Wednesday, January 22, 2020

The Limits of Language in Heart of Darkness Essay -- Literary Analysis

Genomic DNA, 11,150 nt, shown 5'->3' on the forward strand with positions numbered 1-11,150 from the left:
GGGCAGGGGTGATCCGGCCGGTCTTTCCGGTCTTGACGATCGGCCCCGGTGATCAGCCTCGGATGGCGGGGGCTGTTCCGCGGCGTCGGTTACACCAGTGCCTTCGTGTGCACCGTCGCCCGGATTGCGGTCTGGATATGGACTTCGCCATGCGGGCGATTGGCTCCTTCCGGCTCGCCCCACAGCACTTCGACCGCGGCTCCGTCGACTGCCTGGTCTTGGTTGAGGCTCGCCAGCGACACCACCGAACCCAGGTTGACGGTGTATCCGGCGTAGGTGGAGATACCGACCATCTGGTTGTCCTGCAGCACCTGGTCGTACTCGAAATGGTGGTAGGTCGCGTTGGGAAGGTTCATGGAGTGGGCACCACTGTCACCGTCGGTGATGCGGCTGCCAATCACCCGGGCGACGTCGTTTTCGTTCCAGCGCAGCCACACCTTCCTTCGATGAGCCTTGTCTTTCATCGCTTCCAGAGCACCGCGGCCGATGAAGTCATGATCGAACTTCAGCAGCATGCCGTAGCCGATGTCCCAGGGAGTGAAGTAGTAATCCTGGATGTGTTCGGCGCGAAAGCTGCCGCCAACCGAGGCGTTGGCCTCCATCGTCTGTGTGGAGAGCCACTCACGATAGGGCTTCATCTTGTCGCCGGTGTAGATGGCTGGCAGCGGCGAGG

The Limits of Language in Heart of Darkness From the very beginning of Heart of Darkness, Joseph Conrad traps us in a complex play of language, where eloquence is little more than a tool to obscure horrific moral shortcomings. Hazy, absurd descriptions, frame narratives, and a surreal sense of Saussurean structural linguistics create distance from an ever-elusive center, to show that language is incapable of adequately or directly revealing truth. Understanding instead occurs in the margins and along the edges of the narrative; the meaning of a story â€Å"is not inside like a kernel but outside, enveloping the tale which brought it out only as a glow brings out a haze† (105). The title of the novel is itself misleading, because Conrad purposely leads us around understanding rather than directly to its heart, always hinting at something that, it seems, cannot be expressed. En route to â€Å"the biggest...most blank† space on the map of his youth, Marlow muses: â€Å"My isolation amongst all these men with whom I had no point of contact, the oily and languid sea, the uniform sombreness of the coast, seemed to keep me away from the truth of things, within the toil of a mournful and senseless delusion† (108, 114). He repeats words until they are nothing but sounds, polysyllabic mouthfuls devoid of real meaning: â€Å"palpable,† â€Å"inestimable,† â€Å"inscrutable,† â€Å"impenetrable.† Thick layers of images accumulate until all senses are enshrouded in mist, darkness, and distance. And yet, even in the face of the Unknowable, there is still an adamantly declared sense of understanding, however elusive or inadequat e it may be. Marlow recalls that his experience in the Congo, for example, â€Å"seemed somehow to throw a kind of light on everything about me — and into ... ...ose of the earth,† according to the Saussurean linguistic theory that Conrad seems to support. â€Å"There was nothing either above or below him,† Marlow observes, â€Å"and I knew it... I †¦ did not know whether I stood on the ground or floated in the air.† In his essay, â€Å"The Failure of the Imagination,† James Guetti writes that in Heart of Darkness, language has meaning â€Å"in terms of the exterior of experience — the coast of a wilderness, the surface of a river, a man's appearance and his voice — and the meaning can exist as a reality so long as one remains ignorant, deliberately or otherwise, of all that lies beyond these exteriors, of what language cannot penetrate. For with the intimation that there is something beyond verbal, and indeed, intellectual capacities, comes the realization that language is fiction† (SOURCE). Perhaps this is the ultimate horror.

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